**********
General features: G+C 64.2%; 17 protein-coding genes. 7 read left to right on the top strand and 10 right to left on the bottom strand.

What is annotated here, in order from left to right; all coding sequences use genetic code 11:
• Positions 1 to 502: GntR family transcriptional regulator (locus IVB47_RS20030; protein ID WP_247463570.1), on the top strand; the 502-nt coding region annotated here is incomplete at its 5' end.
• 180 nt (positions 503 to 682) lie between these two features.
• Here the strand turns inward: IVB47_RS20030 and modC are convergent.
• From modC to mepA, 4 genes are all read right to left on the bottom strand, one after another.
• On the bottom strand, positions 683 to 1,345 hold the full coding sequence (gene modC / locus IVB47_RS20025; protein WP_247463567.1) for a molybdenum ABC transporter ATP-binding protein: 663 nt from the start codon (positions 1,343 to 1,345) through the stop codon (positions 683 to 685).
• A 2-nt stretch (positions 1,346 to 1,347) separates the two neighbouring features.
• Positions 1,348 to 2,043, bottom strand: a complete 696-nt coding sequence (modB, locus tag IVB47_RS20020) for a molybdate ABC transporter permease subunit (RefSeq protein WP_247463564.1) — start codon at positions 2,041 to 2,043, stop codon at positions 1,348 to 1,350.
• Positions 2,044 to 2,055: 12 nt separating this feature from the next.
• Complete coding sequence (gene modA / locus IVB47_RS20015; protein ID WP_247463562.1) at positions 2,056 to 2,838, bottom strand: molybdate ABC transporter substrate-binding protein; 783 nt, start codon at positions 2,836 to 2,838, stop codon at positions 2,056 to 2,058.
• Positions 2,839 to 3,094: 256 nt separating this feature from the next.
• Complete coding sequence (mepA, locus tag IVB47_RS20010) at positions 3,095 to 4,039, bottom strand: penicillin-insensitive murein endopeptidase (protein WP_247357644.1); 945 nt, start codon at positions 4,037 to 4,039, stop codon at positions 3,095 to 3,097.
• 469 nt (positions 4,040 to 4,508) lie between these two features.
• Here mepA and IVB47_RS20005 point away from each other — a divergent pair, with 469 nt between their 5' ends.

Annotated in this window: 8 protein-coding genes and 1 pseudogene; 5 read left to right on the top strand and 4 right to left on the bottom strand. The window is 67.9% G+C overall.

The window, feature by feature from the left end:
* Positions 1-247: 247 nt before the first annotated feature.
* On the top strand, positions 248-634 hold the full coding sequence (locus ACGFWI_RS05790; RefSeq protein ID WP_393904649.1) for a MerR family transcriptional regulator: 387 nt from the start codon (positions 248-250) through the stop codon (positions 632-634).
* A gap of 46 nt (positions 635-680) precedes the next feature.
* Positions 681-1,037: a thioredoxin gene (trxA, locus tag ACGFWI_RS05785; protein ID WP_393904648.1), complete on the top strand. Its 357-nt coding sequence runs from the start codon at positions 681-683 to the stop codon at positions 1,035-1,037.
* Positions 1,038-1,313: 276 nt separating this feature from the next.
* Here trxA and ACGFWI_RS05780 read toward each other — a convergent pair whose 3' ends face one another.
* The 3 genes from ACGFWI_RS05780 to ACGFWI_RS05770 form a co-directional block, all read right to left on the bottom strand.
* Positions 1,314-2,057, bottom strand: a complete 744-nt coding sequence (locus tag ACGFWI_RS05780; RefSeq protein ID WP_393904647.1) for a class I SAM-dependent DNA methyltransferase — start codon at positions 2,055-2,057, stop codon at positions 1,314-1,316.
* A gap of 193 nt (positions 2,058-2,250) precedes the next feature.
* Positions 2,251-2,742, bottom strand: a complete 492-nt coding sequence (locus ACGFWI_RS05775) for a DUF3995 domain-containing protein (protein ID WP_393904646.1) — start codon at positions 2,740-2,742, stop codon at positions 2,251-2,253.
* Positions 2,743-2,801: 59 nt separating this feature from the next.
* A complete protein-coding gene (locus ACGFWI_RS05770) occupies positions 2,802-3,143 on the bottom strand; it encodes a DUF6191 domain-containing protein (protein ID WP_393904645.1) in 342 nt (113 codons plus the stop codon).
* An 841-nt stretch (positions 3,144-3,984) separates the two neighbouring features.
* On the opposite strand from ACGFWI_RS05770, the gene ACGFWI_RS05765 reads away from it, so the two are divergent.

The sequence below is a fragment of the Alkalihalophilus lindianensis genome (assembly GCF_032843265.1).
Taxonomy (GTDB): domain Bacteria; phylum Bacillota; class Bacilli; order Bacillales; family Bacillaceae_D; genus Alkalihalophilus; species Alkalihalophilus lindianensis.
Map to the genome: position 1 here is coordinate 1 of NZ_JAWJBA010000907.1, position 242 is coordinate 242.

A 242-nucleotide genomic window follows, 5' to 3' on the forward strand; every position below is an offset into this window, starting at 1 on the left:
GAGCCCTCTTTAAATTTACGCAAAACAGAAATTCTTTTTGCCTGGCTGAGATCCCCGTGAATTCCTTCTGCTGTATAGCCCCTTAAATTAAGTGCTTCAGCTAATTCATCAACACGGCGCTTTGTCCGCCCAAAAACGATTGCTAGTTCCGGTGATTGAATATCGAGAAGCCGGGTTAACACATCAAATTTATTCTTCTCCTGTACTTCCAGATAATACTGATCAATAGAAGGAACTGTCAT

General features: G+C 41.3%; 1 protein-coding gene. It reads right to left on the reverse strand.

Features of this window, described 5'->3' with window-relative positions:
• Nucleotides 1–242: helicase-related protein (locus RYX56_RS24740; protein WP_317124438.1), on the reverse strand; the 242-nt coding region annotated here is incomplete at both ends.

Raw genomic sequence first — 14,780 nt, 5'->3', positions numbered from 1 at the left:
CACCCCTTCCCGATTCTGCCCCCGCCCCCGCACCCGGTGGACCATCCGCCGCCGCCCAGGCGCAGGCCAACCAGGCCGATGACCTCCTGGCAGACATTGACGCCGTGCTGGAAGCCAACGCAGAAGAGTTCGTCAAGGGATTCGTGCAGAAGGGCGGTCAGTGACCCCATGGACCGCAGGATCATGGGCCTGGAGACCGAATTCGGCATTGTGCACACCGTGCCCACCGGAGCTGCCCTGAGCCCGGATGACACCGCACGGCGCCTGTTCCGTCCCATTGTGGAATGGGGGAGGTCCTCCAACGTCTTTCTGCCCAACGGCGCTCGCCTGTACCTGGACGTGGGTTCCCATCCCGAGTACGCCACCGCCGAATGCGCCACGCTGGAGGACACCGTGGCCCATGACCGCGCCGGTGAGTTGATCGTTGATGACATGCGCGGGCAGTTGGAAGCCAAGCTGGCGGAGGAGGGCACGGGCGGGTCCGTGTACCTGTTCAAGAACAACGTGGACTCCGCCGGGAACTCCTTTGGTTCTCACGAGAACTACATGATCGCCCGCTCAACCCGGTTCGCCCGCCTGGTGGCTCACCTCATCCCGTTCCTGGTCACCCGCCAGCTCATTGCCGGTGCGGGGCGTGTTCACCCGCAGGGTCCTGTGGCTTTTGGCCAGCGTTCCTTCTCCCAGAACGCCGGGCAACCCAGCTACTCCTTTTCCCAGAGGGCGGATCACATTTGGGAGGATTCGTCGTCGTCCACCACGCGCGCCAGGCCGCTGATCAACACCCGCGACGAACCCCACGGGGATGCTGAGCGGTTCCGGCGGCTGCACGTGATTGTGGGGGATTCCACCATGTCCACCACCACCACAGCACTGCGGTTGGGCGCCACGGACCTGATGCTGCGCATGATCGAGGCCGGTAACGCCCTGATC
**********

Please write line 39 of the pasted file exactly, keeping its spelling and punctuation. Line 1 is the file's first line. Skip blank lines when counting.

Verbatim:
• Nucleotides 1–242: helicase-related protein (locus RYX56_RS24740; protein WP_317124438.1), on the reverse strand; the 242-nt coding region annotated here is incomplete at both ends.